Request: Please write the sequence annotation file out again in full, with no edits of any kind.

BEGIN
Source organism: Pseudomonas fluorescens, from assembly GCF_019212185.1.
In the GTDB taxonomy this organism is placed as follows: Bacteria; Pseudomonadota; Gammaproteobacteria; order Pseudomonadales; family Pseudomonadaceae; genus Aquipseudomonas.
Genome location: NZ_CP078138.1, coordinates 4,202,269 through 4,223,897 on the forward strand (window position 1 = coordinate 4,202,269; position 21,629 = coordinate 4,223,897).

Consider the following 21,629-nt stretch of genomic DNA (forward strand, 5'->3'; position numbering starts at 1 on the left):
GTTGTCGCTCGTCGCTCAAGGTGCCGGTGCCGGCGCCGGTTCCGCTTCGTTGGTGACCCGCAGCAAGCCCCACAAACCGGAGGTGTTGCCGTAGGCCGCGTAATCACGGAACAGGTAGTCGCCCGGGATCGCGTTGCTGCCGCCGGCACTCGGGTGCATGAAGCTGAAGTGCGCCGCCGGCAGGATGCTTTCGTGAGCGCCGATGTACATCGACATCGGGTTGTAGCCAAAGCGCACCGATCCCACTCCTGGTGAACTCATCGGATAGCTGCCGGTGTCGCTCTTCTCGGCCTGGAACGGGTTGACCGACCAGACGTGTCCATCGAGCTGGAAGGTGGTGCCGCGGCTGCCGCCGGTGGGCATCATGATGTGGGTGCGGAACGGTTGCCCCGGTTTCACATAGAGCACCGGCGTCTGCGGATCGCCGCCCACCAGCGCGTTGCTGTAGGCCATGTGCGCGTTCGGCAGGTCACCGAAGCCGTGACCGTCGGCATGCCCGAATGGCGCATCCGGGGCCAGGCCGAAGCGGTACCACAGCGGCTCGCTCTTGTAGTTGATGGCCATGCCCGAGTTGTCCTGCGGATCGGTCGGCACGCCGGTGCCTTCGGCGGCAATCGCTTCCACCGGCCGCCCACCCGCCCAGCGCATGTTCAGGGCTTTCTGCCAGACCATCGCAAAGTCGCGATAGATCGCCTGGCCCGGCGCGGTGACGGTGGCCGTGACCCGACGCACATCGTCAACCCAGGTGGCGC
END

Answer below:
Source organism: Pseudomonas fluorescens, from assembly GCF_019212185.1.
In the GTDB taxonomy this organism is placed as follows: Bacteria; Pseudomonadota; Gammaproteobacteria; order Pseudomonadales; family Pseudomonadaceae; genus Aquipseudomonas.
Genome location: NZ_CP078138.1, coordinates 4,202,269 through 4,223,897 on the forward strand (window position 1 = coordinate 4,202,269; position 21,629 = coordinate 4,223,897).

Consider the following 21,629-nt stretch of genomic DNA (forward strand, 5'->3'; position numbering starts at 1 on the left):
GTTGTCGCTCGTCGCTCAAGGTGCCGGTGCCGGCGCCGGTTCCGCTTCGTTGGTGACCCGCAGCAAGCCCCACAAACCGGAGGTGTTGCCGTAGGCCGCGTAATCACGGAACAGGTAGTCGCCCGGGATCGCGTTGCTGCCGCCGGCACTCGGGTGCATGAAGCTGAAGTGCGCCGCCGGCAGGATGCTTTCGTGAGCGCCGATGTACATCGACATCGGGTTGTAGCCAAAGCGCACCGATCCCACTCCTGGTGAACTCATCGGATAGCTGCCGGTGTCGCTCTTCTCGGCCTGGAACGGGTTGACCGACCAGACGTGTCCATCGAGCTGGAAGGTGGTGCCGCGGCTGCCGCCGGTGGGCATCATGATGTGGGTGCGGAACGGTTGCCCCGGTTTCACATAGAGCACCGGCGTCTGCGGATCGCCGCCCACCAGCGCGTTGCTGTAGGCCATGTGCGCGTTCGGCAGGTCACCGAAGCCGTGACCGTCGGCATGCCCGAATGGCGCATCCGGGGCCAGGCCGAAGCGGTACCACAGCGGCTCGCTCTTGTAGTTGATGGCCATGCCCGAGTTGTCCTGCGGATCGGTCGGCACGCCGGTGCCTTCGGCGGCAATCGCTTCCACCGGCCGCCCACCCGCCCAGCGCATGTTCAGGGCTTTCTGCCAGACCATCGCAAAGTCGCGATAGATCGCCTGGCCCGGCGCGGTGACGGTGGCCGTGACCCGACGCACATCGTCAACCCAGGTGGCGC